“the magpie shoals in the sea of blood as an offering to the Dragon Kings of the four seas” from the poem “The Abandoned Princess” in The Columbia Anthology of Traditional Korean Poetry (Columbia University Press, 2002), translated and edited by Peter H. Lee.

“Loosens the seven knots that bind each corpse” and following, ibid.

“here, I am here,” is a variation on lines from the poem “Salvation” in Lee Herrick’s collection This Many Miles from Desire (WordTech Editions, 2007).

Grateful acknowledgement to Lawrence-Minh Bùi Davis for his constant literary allyship, which seeded this portfolio’s development.


Next up in the portfolio: “Homeland” by Susan Ito

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Future: An Impossible Image
AGNI 94 Reading Translating Family
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AGNI 99 Family Journeys Ethnicity

Jennifer Kwon Dobbs is senior poetry editor of AGNI and has been part of the editorial team since 2019. Born in Wonju, Republic of Korea, she is the author of Interrogation Room (White Pine Press, 2018); Paper Pavilion (White Pine, 2007), winner of the White Pine Press Poetry Prize; and the chapbooks Notes from a Missing Person (Essay Press, 2015) and Necro Citizens (German/English edition, hochroth Verlag, 2019). Interrogation Room received mention in The New York Times, was praised by World Literature Today for “a vigorous restlessness,” and won the Association of Asian American Studies Award in Creative Writing: Poetry. She also co-translates Sámi poetry with poet-scholar Johanna Domokos, and their translation of Niillas Holmberg’s Juolgevuođđu, published as Underfoot (White Pine Press, 2022), received the American-Scandinavian Foundation’s Lief and Inger Sjöberg Prize. She is professor of English and Race, Ethnic, Gender, and Sexuality Studies at St. Olaf College and lives in Saint Paul, Minnesota. (updated 4/2024)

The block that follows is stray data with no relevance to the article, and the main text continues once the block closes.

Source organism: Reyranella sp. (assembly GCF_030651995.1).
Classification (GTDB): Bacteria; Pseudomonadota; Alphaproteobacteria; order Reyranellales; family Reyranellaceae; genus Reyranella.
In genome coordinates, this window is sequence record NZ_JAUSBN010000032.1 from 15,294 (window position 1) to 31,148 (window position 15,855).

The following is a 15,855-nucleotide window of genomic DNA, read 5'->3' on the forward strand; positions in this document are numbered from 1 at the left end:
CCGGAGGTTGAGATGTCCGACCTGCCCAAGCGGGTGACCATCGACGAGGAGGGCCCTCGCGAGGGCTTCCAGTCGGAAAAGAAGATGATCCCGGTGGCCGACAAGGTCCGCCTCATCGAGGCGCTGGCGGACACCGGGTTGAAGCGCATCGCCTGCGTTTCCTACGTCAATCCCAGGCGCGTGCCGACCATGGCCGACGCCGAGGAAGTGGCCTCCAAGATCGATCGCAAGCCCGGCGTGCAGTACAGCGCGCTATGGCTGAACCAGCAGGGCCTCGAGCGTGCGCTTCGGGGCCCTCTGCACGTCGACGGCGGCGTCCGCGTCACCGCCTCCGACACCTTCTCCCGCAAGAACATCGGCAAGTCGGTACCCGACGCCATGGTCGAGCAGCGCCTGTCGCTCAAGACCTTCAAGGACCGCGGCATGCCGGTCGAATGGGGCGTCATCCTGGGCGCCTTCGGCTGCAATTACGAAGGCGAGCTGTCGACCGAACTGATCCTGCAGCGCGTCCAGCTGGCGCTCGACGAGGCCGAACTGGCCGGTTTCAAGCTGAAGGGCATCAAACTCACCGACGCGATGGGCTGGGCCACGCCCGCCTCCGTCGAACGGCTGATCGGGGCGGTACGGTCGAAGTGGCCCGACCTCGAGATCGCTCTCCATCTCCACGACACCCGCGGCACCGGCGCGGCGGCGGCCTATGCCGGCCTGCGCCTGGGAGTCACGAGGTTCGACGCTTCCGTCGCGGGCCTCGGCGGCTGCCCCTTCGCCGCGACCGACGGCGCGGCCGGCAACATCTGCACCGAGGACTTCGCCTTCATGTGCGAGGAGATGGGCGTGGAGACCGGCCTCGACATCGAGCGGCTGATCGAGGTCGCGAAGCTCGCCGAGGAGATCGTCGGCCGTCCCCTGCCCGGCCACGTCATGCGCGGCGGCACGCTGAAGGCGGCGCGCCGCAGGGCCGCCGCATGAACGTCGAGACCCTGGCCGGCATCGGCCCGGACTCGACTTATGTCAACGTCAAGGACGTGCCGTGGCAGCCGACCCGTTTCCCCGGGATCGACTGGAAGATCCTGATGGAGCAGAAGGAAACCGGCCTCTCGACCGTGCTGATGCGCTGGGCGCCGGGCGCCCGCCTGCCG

With Shuchi Saraswat, she coedited Futures: An AGNI Portfolio of Work in Translation.

With Lee Herrick, she coedited Afterlives: An AGNI Portfolio of Asian Adoptee Diaspora Writing.